Naftali Bennett wants to dissolve the Israeli government and hold new elections

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TEL AVIV – Israeli Prime Minister Naftali Bennett and Foreign Minister Yair Lapid announced Monday that they plan to dissolve the Knesset next week, setting the stage for a fifth round of general elections in less than four years.

If the vote to dissolve parliament goes through, Lapid will become interim prime minister, although Bennett will remain in charge of the Iran portfolio as stipulated in their power-sharing agreement. According to Israeli media, elections are expected to take place on October 25.

“We have a country that needs to be governed,” Bennett said in a televised joint statement with Lapid, just as the press room lights went out for a moment. “How symbolic,” said Lapid.

Bennett and Lapid had previously said they did “Exhausted options for stabilizing” her coalition, which consists of an ideological kaleidoscope of parties including left-wing Peaceniks, right-wing supporters of Jewish settlers and, for the first time in Israeli history, an Arab Islamist party. A year ago, the coalition agreed on the desire to overthrow former Prime Minister Benjamin Netanyahu.

Bennett listed the administration’s achievements, including its success in “preventing the signing” of a new nuclear deal between Iran and world powers “without ruining relations with the United States.”

Since nuclear talks were frozen in March, Iran has been running toward securing a “significant amount of enriched uranium,” the International Atomic Energy Agency said earlier this month. Under the original deal, Iran agreed to severe limitations on the quantity and quality of enriched uranium it held.

For weeks, Israel’s ruling coalition has teetered on the brink of collapse as three members, including two from Bennett’s own right-wing Yamina party, defected, stripping the government of its majority and its ability to pass laws.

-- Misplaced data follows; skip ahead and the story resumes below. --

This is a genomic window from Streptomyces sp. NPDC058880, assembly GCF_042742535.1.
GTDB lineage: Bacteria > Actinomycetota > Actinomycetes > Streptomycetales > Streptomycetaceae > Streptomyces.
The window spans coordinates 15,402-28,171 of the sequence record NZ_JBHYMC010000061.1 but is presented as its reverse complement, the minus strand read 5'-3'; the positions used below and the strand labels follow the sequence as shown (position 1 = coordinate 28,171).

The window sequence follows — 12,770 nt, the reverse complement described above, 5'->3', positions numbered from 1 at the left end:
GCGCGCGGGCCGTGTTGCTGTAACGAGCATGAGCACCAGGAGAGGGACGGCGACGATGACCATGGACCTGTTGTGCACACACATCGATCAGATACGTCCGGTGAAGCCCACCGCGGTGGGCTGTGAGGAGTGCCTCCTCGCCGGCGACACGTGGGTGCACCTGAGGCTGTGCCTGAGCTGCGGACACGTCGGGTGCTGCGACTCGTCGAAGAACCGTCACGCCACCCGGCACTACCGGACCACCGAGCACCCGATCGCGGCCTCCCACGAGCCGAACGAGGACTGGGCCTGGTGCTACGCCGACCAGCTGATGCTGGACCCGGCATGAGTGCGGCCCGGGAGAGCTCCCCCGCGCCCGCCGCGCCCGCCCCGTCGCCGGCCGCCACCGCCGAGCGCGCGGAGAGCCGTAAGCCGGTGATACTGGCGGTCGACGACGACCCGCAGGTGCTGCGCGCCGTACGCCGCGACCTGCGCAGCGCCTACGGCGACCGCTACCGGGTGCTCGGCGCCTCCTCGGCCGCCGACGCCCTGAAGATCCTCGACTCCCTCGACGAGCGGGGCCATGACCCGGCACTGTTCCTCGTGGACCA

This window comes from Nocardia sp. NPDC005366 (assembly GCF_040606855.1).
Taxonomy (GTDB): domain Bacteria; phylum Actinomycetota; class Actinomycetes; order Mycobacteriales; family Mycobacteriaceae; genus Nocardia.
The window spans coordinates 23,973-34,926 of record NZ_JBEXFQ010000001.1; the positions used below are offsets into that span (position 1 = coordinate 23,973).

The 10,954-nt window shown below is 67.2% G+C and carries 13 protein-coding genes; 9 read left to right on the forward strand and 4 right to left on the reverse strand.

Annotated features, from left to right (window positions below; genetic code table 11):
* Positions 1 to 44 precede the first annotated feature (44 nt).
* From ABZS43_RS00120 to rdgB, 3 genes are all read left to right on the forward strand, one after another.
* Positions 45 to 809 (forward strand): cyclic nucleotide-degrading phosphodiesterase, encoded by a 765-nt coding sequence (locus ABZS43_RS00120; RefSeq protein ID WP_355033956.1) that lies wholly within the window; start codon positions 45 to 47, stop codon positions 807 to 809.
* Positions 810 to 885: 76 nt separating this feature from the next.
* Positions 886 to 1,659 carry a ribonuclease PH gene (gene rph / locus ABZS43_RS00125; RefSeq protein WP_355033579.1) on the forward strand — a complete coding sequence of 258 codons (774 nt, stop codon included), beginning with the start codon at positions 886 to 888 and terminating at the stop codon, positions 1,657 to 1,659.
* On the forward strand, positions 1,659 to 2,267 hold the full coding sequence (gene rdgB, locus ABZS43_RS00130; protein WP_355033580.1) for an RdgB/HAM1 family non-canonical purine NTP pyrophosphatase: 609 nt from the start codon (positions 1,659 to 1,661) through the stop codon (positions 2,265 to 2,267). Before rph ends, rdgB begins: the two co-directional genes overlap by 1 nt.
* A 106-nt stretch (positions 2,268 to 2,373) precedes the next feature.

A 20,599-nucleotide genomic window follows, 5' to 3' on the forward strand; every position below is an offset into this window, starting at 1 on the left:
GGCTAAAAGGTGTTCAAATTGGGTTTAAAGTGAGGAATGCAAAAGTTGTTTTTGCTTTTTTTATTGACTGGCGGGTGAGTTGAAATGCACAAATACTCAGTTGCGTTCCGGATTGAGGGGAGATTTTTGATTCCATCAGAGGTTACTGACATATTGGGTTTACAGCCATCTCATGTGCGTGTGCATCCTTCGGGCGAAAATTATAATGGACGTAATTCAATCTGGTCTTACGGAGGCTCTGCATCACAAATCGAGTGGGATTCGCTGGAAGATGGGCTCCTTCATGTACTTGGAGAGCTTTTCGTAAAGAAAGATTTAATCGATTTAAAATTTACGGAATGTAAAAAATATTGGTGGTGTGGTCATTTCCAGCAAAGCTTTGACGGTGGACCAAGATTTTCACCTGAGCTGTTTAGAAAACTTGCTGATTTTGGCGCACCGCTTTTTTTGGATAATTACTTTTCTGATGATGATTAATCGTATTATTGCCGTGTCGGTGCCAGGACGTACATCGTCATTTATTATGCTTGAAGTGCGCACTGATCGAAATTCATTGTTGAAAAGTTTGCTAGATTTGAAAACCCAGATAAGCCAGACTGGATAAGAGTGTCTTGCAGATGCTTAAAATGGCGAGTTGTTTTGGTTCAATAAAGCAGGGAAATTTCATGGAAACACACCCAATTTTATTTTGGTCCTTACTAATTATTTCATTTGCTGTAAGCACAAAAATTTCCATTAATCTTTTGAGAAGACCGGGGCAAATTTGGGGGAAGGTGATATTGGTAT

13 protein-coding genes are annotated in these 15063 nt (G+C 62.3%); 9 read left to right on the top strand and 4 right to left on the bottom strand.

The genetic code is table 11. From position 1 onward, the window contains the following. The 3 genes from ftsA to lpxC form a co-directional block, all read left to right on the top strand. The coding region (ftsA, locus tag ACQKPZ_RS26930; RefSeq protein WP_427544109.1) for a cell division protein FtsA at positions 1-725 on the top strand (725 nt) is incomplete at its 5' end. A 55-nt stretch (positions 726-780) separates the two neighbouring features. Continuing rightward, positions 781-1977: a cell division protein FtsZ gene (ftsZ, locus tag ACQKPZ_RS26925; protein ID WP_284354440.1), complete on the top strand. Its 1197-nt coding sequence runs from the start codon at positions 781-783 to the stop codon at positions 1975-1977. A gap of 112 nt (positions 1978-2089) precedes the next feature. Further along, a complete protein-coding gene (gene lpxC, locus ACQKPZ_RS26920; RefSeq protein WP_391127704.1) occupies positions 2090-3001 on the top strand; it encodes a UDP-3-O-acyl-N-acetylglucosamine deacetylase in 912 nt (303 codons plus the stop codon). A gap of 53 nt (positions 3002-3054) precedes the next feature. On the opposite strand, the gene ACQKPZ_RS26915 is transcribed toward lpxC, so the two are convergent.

To hasten the coalition’s demise earlier this month, Netanyahu, the longest-serving prime minister in Israeli history, brought his party and other normally pro-settler opposition lawmakers together to oppose a normally uncontroversial measure allowing civil law to be applied to Israelis Settlers in the occupied West Bank.

Bennett said in the televised statement that the expiration of the West Bank law would have caused “damage to the security of Israel and a consequent chaos that I cannot allow.” The expected dissolution of the Knesset next week means an automatic renewal of the law.

“This is good news for millions of Israeli citizens,” Netanyahu said in a video post on Twitter. “A government that will restore national pride to the citizens of Israel so they can walk the streets with their heads held high.”

“What we need to do today is return to the concept of Israeli unity. Not allowing dark forces to tear us apart from within,” Lapid said in the televised statement, referring to the division that has deepened over Netanyahu’s 12 years as prime minister.

The development comes a week after President Biden announced plans to visit Israel, the West Bank and Saudi Arabia on July 14. According to Israeli media, which said he will meet with Lapid, his visit will go ahead as planned.